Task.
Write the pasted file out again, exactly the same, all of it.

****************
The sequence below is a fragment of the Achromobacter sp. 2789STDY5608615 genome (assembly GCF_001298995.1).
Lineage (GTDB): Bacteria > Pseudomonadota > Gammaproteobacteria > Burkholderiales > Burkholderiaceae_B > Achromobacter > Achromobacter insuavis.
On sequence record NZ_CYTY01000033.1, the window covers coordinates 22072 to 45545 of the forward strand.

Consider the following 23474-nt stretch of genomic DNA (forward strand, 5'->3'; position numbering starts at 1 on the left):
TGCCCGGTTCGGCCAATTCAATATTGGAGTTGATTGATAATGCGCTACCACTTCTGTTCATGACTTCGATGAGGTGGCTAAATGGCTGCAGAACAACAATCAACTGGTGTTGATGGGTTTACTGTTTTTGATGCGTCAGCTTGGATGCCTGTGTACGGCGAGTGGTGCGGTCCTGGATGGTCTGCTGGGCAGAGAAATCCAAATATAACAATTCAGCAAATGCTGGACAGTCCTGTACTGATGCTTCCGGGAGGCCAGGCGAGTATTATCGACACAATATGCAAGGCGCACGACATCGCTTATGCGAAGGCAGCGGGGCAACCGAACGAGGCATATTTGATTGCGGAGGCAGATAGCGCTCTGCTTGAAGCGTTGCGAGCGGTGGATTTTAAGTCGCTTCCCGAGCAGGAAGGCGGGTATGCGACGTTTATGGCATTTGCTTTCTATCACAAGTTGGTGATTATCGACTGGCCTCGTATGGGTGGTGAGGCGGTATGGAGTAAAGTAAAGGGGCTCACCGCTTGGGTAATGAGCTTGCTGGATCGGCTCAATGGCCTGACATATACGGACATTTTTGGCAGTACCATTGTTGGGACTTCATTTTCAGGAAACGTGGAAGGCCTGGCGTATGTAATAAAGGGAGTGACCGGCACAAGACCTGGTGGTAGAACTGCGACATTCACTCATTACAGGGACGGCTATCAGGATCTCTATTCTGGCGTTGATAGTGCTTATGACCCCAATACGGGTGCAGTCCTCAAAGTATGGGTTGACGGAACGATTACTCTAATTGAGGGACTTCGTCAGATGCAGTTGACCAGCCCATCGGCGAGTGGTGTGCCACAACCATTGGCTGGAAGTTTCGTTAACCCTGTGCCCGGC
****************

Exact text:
The sequence below is a fragment of the Achromobacter sp. 2789STDY5608615 genome (assembly GCF_001298995.1).
Lineage (GTDB): Bacteria > Pseudomonadota > Gammaproteobacteria > Burkholderiales > Burkholderiaceae_B > Achromobacter > Achromobacter insuavis.
On sequence record NZ_CYTY01000033.1, the window covers coordinates 22072 to 45545 of the forward strand.

Consider the following 23474-nt stretch of genomic DNA (forward strand, 5'->3'; position numbering starts at 1 on the left):
TGCCCGGTTCGGCCAATTCAATATTGGAGTTGATTGATAATGCGCTACCACTTCTGTTCATGACTTCGATGAGGTGGCTAAATGGCTGCAGAACAACAATCAACTGGTGTTGATGGGTTTACTGTTTTTGATGCGTCAGCTTGGATGCCTGTGTACGGCGAGTGGTGCGGTCCTGGATGGTCTGCTGGGCAGAGAAATCCAAATATAACAATTCAGCAAATGCTGGACAGTCCTGTACTGATGCTTCCGGGAGGCCAGGCGAGTATTATCGACACAATATGCAAGGCGCACGACATCGCTTATGCGAAGGCAGCGGGGCAACCGAACGAGGCATATTTGATTGCGGAGGCAGATAGCGCTCTGCTTGAAGCGTTGCGAGCGGTGGATTTTAAGTCGCTTCCCGAGCAGGAAGGCGGGTATGCGACGTTTATGGCATTTGCTTTCTATCACAAGTTGGTGATTATCGACTGGCCTCGTATGGGTGGTGAGGCGGTATGGAGTAAAGTAAAGGGGCTCACCGCTTGGGTAATGAGCTTGCTGGATCGGCTCAATGGCCTGACATATACGGACATTTTTGGCAGTACCATTGTTGGGACTTCATTTTCAGGAAACGTGGAAGGCCTGGCGTATGTAATAAAGGGAGTGACCGGCACAAGACCTGGTGGTAGAACTGCGACATTCACTCATTACAGGGACGGCTATCAGGATCTCTATTCTGGCGTTGATAGTGCTTATGACCCCAATACGGGTGCAGTCCTCAAAGTATGGGTTGACGGAACGATTACTCTAATTGAGGGACTTCGTCAGATGCAGTTGACCAGCCCATCGGCGAGTGGTGTGCCACAACCATTGGCTGGAAGTTTCGTTAACCCTGTGCCCGGC